A new-generation mild hybrid performance engine unveiled by AMG seems to stand reasonable chance of local adoption.
KEEN Kiwi interest in AMG’s performance twin-turbo V6 has spurred the local distributor to now give consideration to adding a next step technology.
Auckland-domiciled Mercedes Benz New Zealand says it cannot yet categorically confirm that the new 335kW ‘53’-badged engine, a straight six that also runs dual turbos but adds in mild hybrid assistance as well, has a place in its lineup.
However, local brand boss Ben Giffin has offered that the warm welcome his customers have given the ‘43’ V6 that launched here a year ago and now fits into a number of models suggests there’s a local willingness to adopt six-cylinder alternates to the brand’s staple V8 fare, presented behind the ‘63’ signature.
“We are extremely pleased with the uptake the Mercedes-AMG ‘43’ range has had in the New Zealand market, becoming a brilliant first step into the range of AMG performance vehicles,” Giffin said today.
“We cannot currently confirm local launch for the ‘53’ models, but will wait with anticipation for the arrival of the vehicles, with confidence that it will provide another genuine performance option for our customers.”
Conceivably, a first taste for this next-step powerplant is not too far away; Benz presented the ‘53’ in the new Mercedes-AMG CLS and E-class coupe and cabriolet variants at the just-ended Detroit motor show.
AMG chairman Tobias Moers has made clear that the new engine is expected to play a big part in AMG’s gradual transition toward a hybridised future.
There is talk that it might also, over time, gradually push out the ‘43’ unit, a 3.0-litre twin-turbo V6 that in its main placement, the C-Class, produces 270kW/520Nm – against 375kW and 700Nm out of a C63 – and is paired with a 9G-Tronic nine-speed automatic transmission driving all four wheels via Mercedes’ 4Matic all-wheel-drive system.
The ‘53’, by comparison, generates the same level of torque, but markedly more power – some 319kW being cited for the CLS53 and E53 variants, and with significant efficiency improvements.
The core component is the new M256 engine, an in-line six that – despite appearing on wholly orthodox form in the just released S-Class update – has been specifically engineered for electrification.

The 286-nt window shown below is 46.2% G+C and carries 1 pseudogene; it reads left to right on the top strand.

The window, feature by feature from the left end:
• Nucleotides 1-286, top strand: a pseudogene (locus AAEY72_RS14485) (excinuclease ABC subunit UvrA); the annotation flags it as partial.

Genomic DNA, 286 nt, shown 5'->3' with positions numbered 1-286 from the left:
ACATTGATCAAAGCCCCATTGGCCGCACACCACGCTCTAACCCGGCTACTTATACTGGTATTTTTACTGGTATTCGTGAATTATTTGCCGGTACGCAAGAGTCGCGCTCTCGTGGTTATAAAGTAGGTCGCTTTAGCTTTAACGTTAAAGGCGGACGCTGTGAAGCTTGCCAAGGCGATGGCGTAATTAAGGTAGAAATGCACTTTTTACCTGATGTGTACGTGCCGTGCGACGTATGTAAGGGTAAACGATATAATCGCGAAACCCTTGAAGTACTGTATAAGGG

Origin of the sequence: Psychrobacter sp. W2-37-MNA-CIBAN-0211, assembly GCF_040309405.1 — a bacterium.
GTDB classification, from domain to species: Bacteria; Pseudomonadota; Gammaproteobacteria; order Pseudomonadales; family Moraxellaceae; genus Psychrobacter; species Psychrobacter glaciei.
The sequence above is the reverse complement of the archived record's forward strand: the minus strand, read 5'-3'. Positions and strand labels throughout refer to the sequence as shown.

It will be one of several engines to usher in an era of 48-volt power for Mercedes Benz, embracing an Integrated Starter-Alternator and electric auxiliary compressor which boosts up 70,000rpm in just 300 milliseconds.
Together the two systems act as a hybrid-lite, briefly delivering an extra 10-15kW of boosting performance – plus an additional 249Nm of torque - when it’s needed to cover for either turbo lag or spool up. In this instance, the turbocharging enacts by means of an electric compressor and an exhaust gas turbocharger.
The engine is also mated to a standard nine-speed AMG Speedshift automatic gearbox and fully variable 4Matic Plus four-wheel-drive system.
In the 1895kg E53 Coupe, the new driveline provides 0-100kmh acceleration in a claimed 4.4 seconds. The 1980kg E53 Cabriolet and 1905kg CLS 53 are both claimed to have a 0-100kmh time of 5.3s. All three new AMG models run to a governed 250kmh top speed.
For reference, the E43 sedan has a claimed 0-100kmh time of 4.7s and the same top speed.
The 53-series AMG models are set to crown their individual line-ups, with Mercedes-AMG confirming that there are no plans for full-blown 63-series models in the E-Class Coupé, E-Class Cabriolet and new CLS ranges.
Differentiating the CLS 53, E53 Coupé and E53 Cabriolet from their standard siblings is a series of traditional AMG design elements, including a twin-blade grille, uniquely styled bumpers, wider sills and signature AMG tailpipes. The new models come as standard on 19-inch wheels, with 20s as an option.
Unique interior touches include a new AMG performance steering wheel.